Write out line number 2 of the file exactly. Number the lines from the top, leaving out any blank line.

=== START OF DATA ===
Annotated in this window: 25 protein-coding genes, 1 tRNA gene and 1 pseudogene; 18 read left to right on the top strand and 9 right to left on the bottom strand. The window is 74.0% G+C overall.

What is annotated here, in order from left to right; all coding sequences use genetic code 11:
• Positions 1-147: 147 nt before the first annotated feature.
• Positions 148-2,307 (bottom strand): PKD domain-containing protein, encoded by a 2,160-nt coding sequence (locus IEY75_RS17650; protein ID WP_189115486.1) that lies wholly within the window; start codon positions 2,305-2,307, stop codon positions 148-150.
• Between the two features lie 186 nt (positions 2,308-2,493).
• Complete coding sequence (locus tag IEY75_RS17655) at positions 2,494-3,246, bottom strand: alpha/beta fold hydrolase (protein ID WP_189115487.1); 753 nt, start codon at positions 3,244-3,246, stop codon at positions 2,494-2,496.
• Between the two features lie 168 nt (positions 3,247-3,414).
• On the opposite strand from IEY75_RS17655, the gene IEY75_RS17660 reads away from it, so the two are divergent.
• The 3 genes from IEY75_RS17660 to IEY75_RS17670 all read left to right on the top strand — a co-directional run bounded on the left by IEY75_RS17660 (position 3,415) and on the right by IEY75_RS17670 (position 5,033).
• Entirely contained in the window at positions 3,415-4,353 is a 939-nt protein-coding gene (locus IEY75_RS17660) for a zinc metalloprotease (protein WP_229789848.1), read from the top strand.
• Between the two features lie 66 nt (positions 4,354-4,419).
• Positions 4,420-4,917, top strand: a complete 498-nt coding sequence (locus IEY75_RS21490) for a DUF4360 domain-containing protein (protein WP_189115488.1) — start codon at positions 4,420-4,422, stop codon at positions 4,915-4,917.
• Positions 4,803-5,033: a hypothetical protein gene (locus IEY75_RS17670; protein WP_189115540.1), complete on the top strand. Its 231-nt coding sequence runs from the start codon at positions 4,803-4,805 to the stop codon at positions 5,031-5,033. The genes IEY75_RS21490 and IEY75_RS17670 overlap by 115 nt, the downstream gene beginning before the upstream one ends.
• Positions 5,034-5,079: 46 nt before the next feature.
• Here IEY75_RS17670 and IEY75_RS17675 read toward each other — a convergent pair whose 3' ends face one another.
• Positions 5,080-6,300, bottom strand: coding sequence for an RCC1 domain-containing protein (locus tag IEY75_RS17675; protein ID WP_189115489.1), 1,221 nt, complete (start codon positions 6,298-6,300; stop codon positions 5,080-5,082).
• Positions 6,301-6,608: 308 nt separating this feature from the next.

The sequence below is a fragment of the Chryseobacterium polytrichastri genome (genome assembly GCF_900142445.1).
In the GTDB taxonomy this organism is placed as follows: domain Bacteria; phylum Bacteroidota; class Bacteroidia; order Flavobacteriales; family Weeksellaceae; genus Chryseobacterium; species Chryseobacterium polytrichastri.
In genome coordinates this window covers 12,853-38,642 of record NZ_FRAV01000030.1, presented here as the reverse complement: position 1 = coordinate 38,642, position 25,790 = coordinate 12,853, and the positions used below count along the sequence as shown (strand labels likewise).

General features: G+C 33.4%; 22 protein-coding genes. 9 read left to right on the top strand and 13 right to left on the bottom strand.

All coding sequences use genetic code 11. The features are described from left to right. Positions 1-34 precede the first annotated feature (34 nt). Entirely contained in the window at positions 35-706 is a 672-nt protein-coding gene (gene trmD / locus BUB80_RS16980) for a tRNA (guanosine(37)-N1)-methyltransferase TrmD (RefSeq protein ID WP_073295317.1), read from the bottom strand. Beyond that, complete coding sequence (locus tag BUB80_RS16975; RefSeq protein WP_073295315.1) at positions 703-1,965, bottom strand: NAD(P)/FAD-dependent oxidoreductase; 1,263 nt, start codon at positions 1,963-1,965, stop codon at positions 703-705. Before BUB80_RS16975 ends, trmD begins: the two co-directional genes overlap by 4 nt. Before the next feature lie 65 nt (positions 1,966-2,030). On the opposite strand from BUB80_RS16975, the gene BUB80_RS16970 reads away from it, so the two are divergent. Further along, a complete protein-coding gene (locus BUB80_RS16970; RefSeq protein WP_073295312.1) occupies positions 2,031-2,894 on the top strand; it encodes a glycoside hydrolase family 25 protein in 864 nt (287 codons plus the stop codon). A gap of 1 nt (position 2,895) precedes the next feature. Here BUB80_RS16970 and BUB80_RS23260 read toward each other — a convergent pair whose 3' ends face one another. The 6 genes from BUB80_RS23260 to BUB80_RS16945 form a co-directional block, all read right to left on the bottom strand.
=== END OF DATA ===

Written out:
What is annotated here, in order from left to right; all coding sequences use genetic code 11: